Biomechanics of Amyloid Oligomer-Induced Stress on Cardiomyocytes

Grants and Contracts Details


The amyloid oligomers are sticky molecules that attach to cellular membranes and change their mechanical and electrical properties, thus generating molecular forces that can alter cellular signal transduction, function and viability. Despite sustained research efforts, the biomechanics of amyloid oligomer-cell interaction remains elusive. The major goal of this project is to assess the biomechanics of islet amyloid polypeptide (IAPP) oligomer interaction with cardiomyocytes, the beating heart cells. IAPP oligomers form within pancreatic â-cells in patients with obesity and type-2 diabetes and are then released in the blood along with insulin. IAPP makes up the amyloid deposit in pancreatic islets, the hallmark of type-2 diabetes. Research in our laboratory showed the presence of IAPP amyloid oligomers in blood and failing hearts from patients with obesity and type-2 diabetes and demonstrated their cardiotoxicity in an animal model. Due to the complex nature of the molecular forces acting at the IAPP oligomer-cardiomyocyte interface, various interaction modes and cellular responses can be expected. Major questions to be addressed in the proposed research are as follows: (1) do IAPP oligomers a) attach to and grow into fibrils at the sarcolemma, b) create pores or c) enter cardiomyocytes?; (2) what are the effects on the sarcolemmal processes?, (3) how they affect contractility and viability of the cardiomyocyte? These questions will be addressed in a multidisciplinary research project that combines biomechanical principles and methods with modern cell physiology experiments, innovative transgenic animal models and mathematical modeling. The planned work will uncover the primary structural defect induced by IAPP oligomers in the sarcolemma and downstream alterations of Ca cycling, contractility and viability of the cardiomyocytes. The results will help us understand how cardiomyocytes respond mechanically to amyloid oligomer-induced stress. This will drive future studies on how the interaction with amyloid oligomers may affect kinase cascades, gene expression and metabolism in cardiomyocytes. The intellectual merit: The biomechanism underlying the IAPP oligomer-mediated alterations of cardiomyocyte structure and function is not known. The proposed research integrates engineering and life science principles and methods to elucidate this pressing biomedical problem. Deciphering the molecular and cellular signature of IAPP amyloid oligomers in the heart can have a long-term impact in the diagnosis and treatment of diabetic heart dysfunction, a large and growing epidemic with enormous health care costs and social consequences. The expected results may also represent a significant advancement in studying other generic amyloid oligomer-cell interactions, i.e. Aâ oligomers and polyglutamine oligomers interacting with neurons and astrocytes. Because the amyloid oligomers are pathogenic, they were almost exclusively regarded as of biological and pathological interest. However, the oligomer-cell interaction is an intriguing problem of cellular biomechanics that may offer a new angle on how cells respond, remodel their architecture and adapt to critical mechanical stress. The planned research is innovative in using cellular biomechanics principles and methods to address the IAPP oligomer-cardiomyocyte interaction. The research team has complementary and integrated expertise in cellular biomechanics and heart physiology and will benefit from a rich scientific environment with great expertise in this field at the University of Kentucky in Lexington. The broader impacts: The proposed project advances both engineering and life sciences. It addresses, through an innovative cellular biomechanics approach, how cardiomyocytes respond mechanically to the amyloid oligomer-induced stress, which relates to both an important basic science question and to a pressing biomedical problem. The inherently interdisciplinary nature of this research will provide graduate students interacting with the research team with exceptional training in both engineering and life sciences. The PI teaches both at graduate and undergraduate levels. Funds for the present research project will provide opportunities for undergraduate and graduate students, including gifted minority students from Lexington area, to complete research internships in the field of cellular biomechanics.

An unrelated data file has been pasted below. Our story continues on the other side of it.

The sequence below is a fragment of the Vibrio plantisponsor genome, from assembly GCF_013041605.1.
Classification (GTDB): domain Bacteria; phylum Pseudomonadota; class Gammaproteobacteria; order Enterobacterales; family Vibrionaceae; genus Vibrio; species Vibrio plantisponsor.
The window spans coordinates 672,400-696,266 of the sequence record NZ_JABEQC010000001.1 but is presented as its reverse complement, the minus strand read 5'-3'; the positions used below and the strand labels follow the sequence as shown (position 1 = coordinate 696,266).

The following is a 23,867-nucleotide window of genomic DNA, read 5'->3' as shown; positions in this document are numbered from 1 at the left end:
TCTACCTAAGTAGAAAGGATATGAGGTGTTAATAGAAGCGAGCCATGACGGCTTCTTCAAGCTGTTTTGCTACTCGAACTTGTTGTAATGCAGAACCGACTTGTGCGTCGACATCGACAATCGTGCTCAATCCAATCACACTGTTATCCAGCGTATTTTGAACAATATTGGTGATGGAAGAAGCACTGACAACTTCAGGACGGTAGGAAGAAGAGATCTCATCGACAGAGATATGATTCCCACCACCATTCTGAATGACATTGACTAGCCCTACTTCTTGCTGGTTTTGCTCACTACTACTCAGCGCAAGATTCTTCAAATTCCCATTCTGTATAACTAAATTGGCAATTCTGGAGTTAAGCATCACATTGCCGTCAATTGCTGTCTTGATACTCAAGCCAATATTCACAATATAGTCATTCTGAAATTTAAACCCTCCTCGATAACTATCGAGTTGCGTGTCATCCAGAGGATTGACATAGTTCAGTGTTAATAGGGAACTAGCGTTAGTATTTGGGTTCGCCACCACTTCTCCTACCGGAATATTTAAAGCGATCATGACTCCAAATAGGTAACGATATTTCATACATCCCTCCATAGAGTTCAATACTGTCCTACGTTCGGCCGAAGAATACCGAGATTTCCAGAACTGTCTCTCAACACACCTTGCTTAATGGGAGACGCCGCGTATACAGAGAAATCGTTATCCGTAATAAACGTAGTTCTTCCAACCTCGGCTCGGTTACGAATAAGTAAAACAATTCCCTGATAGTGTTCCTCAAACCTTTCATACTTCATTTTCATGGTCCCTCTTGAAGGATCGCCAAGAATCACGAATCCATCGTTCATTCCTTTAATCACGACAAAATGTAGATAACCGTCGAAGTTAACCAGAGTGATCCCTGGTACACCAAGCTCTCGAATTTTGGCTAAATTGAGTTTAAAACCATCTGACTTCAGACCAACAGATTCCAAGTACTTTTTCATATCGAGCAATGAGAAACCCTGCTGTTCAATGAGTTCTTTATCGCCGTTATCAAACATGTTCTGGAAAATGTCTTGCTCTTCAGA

Effective start/end date8/29/135/31/16


  • National Science Foundation: $151,079.00


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